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Memorial Day — Why Now?
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Memorial Day

Memorial Day

Memorial DayThis is a picture from one of the columbariums at the Arlington National Cemetery, the final resting place of many of those who served the United States since the middle of the 19th century.

That is my Father’s marker. He didn’t know those located around his marker, but they all shared service to their country as part of their life.

The country continues to ask for service and people still respond to that call. As you think about the sacrifices represented by Arlington and other cemeteries, ask yourself if you have done what you could to prevent misuse of the willingness of some to serve.

It is rather for us the living, we here be dedicated to the great task remaining before us–that from these honored dead we take increased devotion to that cause for which they here gave the last full measure of devotion–that we here highly resolve that these dead shall not have died in vain, that this nation shall have a new birth of freedom, and that government of the people, by the people, for the people shall not perish from the earth.

Taps – the final salute to a fallen comrade.


1 Badtux { 06.06.23 at 10:54 pm }

My father is buried in the middle of people he *did* know — my mother’s family, which to a certain extent was the only family he ever had, given that his mother died when he was fairly young and his father was evil. (No, I’m not being harsh. His father was an evil little man). We didn’t send him to a national cemetery because my mother wants to be buried there in the family cemetery beside her father and mother — and beside him, even though she remarried when he died.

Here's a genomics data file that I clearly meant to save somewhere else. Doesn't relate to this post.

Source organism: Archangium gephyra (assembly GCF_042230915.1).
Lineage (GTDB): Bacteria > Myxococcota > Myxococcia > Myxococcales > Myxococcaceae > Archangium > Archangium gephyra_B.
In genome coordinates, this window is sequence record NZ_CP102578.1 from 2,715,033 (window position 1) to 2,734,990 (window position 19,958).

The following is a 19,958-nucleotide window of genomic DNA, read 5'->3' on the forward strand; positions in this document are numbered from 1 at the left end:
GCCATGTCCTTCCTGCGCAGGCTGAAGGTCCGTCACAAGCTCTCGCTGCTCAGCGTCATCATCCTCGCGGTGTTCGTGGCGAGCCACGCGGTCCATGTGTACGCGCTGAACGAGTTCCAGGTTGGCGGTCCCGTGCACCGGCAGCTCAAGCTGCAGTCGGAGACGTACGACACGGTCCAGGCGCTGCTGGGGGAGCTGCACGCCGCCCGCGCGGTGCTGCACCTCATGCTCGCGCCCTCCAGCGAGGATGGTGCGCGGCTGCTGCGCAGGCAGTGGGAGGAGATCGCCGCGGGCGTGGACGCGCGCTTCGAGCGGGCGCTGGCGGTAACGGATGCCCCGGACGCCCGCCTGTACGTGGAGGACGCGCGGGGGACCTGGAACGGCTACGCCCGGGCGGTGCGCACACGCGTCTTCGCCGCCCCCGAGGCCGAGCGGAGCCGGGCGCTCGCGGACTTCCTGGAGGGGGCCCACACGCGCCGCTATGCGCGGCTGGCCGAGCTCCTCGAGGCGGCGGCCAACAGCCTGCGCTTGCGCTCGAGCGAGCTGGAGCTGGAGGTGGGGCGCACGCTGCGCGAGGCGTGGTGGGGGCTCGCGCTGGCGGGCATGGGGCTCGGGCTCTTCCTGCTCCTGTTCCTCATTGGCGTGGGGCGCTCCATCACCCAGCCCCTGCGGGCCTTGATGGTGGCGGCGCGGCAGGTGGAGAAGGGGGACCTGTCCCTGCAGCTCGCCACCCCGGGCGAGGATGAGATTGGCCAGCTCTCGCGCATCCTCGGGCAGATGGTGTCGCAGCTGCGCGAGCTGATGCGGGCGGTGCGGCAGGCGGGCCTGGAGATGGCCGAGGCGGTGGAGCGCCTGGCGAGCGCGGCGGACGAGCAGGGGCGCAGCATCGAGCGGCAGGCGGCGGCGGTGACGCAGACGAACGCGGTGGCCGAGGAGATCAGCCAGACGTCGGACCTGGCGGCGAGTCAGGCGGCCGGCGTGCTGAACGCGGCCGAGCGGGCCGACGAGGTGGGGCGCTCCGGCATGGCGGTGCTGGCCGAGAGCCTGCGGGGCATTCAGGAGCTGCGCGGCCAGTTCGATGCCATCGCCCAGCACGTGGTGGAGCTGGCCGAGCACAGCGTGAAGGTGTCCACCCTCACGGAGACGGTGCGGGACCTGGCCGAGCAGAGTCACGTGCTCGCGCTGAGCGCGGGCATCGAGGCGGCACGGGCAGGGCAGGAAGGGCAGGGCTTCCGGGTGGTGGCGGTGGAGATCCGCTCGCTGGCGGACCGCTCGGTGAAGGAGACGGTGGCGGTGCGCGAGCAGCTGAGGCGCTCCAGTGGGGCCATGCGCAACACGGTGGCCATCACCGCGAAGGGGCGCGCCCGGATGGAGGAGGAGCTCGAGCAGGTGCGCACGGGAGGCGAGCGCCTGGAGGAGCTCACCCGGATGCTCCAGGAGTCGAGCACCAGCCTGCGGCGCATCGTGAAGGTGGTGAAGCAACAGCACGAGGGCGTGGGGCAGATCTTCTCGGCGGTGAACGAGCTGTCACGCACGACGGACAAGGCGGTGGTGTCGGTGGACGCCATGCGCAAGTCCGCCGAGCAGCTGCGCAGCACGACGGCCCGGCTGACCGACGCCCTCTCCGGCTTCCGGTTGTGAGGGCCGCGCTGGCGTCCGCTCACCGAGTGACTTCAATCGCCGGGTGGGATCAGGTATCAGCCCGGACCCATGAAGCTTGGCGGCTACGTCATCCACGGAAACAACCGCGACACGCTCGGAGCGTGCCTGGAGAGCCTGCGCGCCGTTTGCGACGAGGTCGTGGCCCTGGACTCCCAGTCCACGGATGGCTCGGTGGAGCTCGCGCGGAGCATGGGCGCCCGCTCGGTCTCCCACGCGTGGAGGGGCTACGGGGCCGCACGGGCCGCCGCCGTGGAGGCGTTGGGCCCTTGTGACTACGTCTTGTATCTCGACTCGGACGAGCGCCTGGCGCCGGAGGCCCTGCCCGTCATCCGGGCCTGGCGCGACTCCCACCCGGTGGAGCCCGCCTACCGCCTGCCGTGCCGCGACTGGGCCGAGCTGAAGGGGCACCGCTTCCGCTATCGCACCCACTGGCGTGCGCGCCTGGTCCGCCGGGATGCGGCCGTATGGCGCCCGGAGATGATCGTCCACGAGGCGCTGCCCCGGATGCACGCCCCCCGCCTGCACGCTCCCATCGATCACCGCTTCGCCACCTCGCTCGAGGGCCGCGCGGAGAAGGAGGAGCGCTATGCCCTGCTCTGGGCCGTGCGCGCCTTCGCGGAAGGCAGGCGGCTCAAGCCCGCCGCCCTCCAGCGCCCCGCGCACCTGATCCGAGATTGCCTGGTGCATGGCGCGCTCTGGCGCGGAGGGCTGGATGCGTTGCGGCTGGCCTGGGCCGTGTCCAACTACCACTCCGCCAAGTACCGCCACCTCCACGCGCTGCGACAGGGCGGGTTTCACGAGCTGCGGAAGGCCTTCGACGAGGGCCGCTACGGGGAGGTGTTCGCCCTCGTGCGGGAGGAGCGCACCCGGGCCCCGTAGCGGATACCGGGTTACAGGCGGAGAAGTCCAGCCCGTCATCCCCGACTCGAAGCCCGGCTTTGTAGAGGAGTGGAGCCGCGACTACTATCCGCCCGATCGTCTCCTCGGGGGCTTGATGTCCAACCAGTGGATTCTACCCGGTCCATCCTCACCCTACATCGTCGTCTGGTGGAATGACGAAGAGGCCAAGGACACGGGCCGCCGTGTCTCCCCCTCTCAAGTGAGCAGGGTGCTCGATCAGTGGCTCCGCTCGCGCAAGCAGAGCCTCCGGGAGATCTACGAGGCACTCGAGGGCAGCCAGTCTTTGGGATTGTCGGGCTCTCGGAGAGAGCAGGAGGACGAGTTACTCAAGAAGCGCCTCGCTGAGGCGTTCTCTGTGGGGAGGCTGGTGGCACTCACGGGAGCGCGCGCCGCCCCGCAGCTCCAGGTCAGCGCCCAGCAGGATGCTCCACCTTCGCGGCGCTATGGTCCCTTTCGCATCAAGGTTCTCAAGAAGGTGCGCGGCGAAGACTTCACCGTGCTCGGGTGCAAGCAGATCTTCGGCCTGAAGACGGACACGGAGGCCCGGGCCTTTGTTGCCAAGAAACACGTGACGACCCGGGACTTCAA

He served in the Navy during the Korean War just as his older half-brothers had served in the Navy during WW2 and his terminal rank was CS3, which was cook who was a duty cook (i.e. supervised a shift, basically the equivalent of a corporal in the Army). I had always thought he was a screwup when he was in the military but they didn’t hand out that rank to just anybody, especially not for someone in his first tour. They wanted him to re-up but he declined, he went off to work as a cook in civilian life and my mother was a waitress and then came baby…

2 Bryan { 06.08.23 at 9:16 pm }

My parents are now both in in that compartment at Arlington because my younger brother insisted on not just taking a boat out in the Gulf and spreading the ashes, or just putting them in the landfill. My parents weren’t really fans of the funeral industry. Too many of the people they knew had bought funeral insurance that turned out to be worthless after corporate takeovers of the local companies.

When I was in two of the hardest jobs to get rank in were the cooks and the military police. Your Dad did good. Navy chow was the best of the services. Napoleon was right – an army travels on its stomach.